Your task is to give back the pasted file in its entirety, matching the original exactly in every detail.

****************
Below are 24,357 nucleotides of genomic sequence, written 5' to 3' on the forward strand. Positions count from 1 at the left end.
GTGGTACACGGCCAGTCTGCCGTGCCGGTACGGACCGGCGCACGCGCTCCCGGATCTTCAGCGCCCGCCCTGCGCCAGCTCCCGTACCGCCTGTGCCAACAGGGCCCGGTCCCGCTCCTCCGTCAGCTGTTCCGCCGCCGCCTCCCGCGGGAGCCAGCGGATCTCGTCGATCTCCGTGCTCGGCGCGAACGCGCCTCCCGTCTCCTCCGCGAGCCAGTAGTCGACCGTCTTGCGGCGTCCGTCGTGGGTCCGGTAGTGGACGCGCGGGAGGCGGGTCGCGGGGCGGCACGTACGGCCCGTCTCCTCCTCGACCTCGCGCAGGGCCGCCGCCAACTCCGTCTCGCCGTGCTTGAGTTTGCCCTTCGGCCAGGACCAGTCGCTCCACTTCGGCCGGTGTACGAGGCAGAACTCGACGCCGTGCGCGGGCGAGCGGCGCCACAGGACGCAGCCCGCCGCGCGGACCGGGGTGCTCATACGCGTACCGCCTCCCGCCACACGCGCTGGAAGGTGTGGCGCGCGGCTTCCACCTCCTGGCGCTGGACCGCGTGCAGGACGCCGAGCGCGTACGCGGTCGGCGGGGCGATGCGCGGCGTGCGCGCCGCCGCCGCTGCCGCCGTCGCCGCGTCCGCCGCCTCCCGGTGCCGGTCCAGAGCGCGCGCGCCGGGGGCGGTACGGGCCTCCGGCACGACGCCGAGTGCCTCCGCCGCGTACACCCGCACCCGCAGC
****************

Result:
Below are 24,357 nucleotides of genomic sequence, written 5' to 3' on the forward strand. Positions count from 1 at the left end.
GTGGTACACGGCCAGTCTGCCGTGCCGGTACGGACCGGCGCACGCGCTCCCGGATCTTCAGCGCCCGCCCTGCGCCAGCTCCCGTACCGCCTGTGCCAACAGGGCCCGGTCCCGCTCCTCCGTCAGCTGTTCCGCCGCCGCCTCCCGCGGGAGCCAGCGGATCTCGTCGATCTCCGTGCTCGGCGCGAACGCGCCTCCCGTCTCCTCCGCGAGCCAGTAGTCGACCGTCTTGCGGCGTCCGTCGTGGGTCCGGTAGTGGACGCGCGGGAGGCGGGTCGCGGGGCGGCACGTACGGCCCGTCTCCTCCTCGACCTCGCGCAGGGCCGCCGCCAACTCCGTCTCGCCGTGCTTGAGTTTGCCCTTCGGCCAGGACCAGTCGCTCCACTTCGGCCGGTGTACGAGGCAGAACTCGACGCCGTGCGCGGGCGAGCGGCGCCACAGGACGCAGCCCGCCGCGCGGACCGGGGTGCTCATACGCGTACCGCCTCCCGCCACACGCGCTGGAAGGTGTGGCGCGCGGCTTCCACCTCCTGGCGCTGGACCGCGTGCAGGACGCCGAGCGCGTACGCGGTCGGCGGGGCGATGCGCGGCGTGCGCGCCGCCGCCGCTGCCGCCGTCGCCGCGTCCGCCGCCTCCCGGTGCCGGTCCAGAGCGCGCGCGCCGGGGGCGGTACGGGCCTCCGGCACGACGCCGAGTGCCTCCGCCGCGTACACCCGCACCCGCAGC